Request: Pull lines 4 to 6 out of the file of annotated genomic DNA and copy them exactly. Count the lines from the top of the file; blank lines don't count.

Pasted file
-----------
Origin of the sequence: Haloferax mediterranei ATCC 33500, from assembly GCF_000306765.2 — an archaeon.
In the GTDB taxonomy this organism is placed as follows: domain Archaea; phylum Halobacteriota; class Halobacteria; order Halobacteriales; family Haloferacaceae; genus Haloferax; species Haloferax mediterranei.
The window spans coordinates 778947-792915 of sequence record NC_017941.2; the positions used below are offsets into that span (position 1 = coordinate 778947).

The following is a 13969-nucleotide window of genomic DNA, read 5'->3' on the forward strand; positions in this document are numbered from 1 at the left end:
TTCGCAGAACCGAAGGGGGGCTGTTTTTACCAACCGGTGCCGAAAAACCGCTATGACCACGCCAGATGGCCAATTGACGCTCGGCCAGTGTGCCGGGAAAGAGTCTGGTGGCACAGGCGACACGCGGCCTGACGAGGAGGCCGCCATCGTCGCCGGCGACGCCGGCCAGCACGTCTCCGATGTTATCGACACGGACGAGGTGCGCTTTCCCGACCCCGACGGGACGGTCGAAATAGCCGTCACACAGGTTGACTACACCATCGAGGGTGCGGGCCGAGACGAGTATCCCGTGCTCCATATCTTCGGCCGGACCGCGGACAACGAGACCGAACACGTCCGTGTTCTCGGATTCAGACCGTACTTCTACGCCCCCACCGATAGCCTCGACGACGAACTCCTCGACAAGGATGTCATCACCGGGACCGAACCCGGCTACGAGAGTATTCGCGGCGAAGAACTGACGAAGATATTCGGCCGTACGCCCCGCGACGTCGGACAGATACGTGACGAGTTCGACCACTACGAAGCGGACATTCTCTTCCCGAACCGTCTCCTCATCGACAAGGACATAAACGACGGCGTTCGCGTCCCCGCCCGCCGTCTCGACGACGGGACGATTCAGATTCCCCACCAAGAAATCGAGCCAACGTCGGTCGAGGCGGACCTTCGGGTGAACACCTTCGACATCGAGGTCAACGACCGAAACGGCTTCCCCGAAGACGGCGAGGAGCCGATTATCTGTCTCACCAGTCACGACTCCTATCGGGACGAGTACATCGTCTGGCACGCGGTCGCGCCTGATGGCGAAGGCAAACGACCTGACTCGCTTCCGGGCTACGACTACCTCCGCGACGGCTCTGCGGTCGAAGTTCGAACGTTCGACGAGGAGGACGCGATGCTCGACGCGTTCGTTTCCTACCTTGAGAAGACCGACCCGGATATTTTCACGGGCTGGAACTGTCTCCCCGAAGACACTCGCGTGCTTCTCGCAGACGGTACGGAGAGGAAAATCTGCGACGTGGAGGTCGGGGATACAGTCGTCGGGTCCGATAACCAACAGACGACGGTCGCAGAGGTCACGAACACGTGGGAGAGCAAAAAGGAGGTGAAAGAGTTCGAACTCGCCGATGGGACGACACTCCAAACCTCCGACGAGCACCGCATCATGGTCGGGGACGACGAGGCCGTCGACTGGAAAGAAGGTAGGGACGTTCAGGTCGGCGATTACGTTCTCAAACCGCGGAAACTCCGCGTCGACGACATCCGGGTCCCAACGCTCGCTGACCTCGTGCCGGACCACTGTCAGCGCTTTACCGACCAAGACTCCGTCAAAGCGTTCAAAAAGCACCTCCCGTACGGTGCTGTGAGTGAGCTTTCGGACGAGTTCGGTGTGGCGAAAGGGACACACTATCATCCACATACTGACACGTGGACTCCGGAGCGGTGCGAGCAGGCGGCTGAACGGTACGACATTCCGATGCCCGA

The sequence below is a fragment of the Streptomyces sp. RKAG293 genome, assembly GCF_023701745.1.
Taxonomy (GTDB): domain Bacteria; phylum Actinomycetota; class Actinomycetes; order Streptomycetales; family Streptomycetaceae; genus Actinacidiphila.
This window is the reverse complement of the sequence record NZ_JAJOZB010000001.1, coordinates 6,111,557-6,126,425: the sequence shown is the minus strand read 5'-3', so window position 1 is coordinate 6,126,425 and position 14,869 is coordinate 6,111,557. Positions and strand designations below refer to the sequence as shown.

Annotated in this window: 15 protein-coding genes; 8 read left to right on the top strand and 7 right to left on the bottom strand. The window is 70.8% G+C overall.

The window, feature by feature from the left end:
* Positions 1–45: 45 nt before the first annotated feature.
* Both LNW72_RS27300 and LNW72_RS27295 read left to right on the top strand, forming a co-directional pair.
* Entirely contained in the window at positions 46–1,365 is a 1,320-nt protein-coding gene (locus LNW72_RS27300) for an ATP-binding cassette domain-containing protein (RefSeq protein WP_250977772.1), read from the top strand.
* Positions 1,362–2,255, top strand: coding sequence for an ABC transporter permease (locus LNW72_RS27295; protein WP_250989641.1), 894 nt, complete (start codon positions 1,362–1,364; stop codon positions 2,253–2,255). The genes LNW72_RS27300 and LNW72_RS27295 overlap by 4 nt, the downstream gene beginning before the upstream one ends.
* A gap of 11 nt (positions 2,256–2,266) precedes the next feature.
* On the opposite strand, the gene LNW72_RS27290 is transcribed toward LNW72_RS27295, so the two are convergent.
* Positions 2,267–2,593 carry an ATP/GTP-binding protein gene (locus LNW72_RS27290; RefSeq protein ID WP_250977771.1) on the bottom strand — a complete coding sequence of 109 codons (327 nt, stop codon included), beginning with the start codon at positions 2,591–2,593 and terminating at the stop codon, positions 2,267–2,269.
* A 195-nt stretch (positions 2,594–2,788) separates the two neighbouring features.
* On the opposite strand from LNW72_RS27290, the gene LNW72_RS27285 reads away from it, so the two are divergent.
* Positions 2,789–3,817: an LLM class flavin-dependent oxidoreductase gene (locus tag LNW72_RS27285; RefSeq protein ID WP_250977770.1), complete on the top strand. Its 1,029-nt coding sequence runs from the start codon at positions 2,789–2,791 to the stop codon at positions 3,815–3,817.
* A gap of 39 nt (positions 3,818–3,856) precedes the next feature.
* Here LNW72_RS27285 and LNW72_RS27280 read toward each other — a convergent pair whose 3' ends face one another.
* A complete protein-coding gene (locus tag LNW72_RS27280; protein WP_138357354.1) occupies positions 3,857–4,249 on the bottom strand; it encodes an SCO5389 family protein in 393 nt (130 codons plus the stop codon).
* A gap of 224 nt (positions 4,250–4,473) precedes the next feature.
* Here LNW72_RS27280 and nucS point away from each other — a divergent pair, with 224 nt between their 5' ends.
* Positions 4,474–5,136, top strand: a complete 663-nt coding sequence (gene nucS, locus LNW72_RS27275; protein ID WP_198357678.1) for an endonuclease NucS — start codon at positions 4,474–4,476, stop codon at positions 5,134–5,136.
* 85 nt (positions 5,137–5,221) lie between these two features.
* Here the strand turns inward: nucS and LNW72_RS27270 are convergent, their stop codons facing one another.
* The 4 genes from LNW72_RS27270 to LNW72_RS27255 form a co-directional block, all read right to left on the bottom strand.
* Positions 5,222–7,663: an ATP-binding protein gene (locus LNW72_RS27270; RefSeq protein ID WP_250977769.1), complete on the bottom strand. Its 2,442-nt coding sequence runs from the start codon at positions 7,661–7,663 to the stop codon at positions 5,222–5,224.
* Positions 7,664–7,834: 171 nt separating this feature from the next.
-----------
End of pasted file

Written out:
The following is a 13969-nucleotide window of genomic DNA, read 5'->3' on the forward strand; positions in this document are numbered from 1 at the left end:
TTCGCAGAACCGAAGGGGGGCTGTTTTTACCAACCGGTGCCGAAAAACCGCTATGACCACGCCAGATGGCCAATTGACGCTCGGCCAGTGTGCCGGGAAAGAGTCTGGTGGCACAGGCGACACGCGGCCTGACGAGGAGGCCGCCATCGTCGCCGGCGACGCCGGCCAGCACGTCTCCGATGTTATCGACACGGACGAGGTGCGCTTTCCCGACCCCGACGGGACGGTCGAAATAGCCGTCACACAGGTTGACTACACCATCGAGGGTGCGGGCCGAGACGAGTATCCCGTGCTCCATATCTTCGGCCGGACCGCGGACAACGAGACCGAACACGTCCGTGTTCTCGGATTCAGACCGTACTTCTACGCCCCCACCGATAGCCTCGACGACGAACTCCTCGACAAGGATGTCATCACCGGGACCGAACCCGGCTACGAGAGTATTCGCGGCGAAGAACTGACGAAGATATTCGGCCGTACGCCCCGCGACGTCGGACAGATACGTGACGAGTTCGACCACTACGAAGCGGACATTCTCTTCCCGAACCGTCTCCTCATCGACAAGGACATAAACGACGGCGTTCGCGTCCCCGCCCGCCGTCTCGACGACGGGACGATTCAGATTCCCCACCAAGAAATCGAGCCAACGTCGGTCGAGGCGGACCTTCGGGTGAACACCTTCGACATCGAGGTCAACGACCGAAACGGCTTCCCCGAAGACGGCGAGGAGCCGATTATCTGTCTCACCAGTCACGACTCCTATCGGGACGAGTACATCGTCTGGCACGCGGTCGCGCCTGATGGCGAAGGCAAACGACCTGACTCGCTTCCGGGCTACGACTACCTCCGCGACGGCTCTGCGGTCGAAGTTCGAACGTTCGACGAGGAGGACGCGATGCTCGACGCGTTCGTTTCCTACCTTGAGAAGACCGACCCGGATATTTTCACGGGCTGGAACTGTCTCCCCGAAGACACTCGCGTGCTTCTCGCAGACGGTACGGAGAGGAAAATCTGCGACGTGGAGGTCGGGGATACAGTCGTCGGGTCCGATAACCAACAGACGACGGTCGCAGAGGTCACGAACACGTGGGAGAGCAAAAAGGAGGTGAAAGAGTTCGAACTCGCCGATGGGACGACACTCCAAACCTCCGACGAGCACCGCATCATGGTCGGGGACGACGAGGCCGTCGACTGGAAAGAAGGTAGGGACGTTCAGGTCGGCGATTACGTTCTCAAACCGCGGAAACTCCGCGTCGACGACATCCGGGTCCCAACGCTCGCTGACCTCGTGCCGGACCACTGTCAGCGCTTTACCGACCAAGACTCCGTCAAAGCGTTCAAAAAGCACCTCCCGTACGGTGCTGTGAGTGAGCTTTCGGACGAGTTCGGTGTGGCGAAAGGGACACACTATCATCCACATACTGACACGTGGACTCCGGAGCGGTGCGAGCAGGCGGCTGAACGGTACGACATTCCGATGCCCGA

The sequence below is a fragment of the Streptomyces sp. RKAG293 genome, assembly GCF_023701745.1.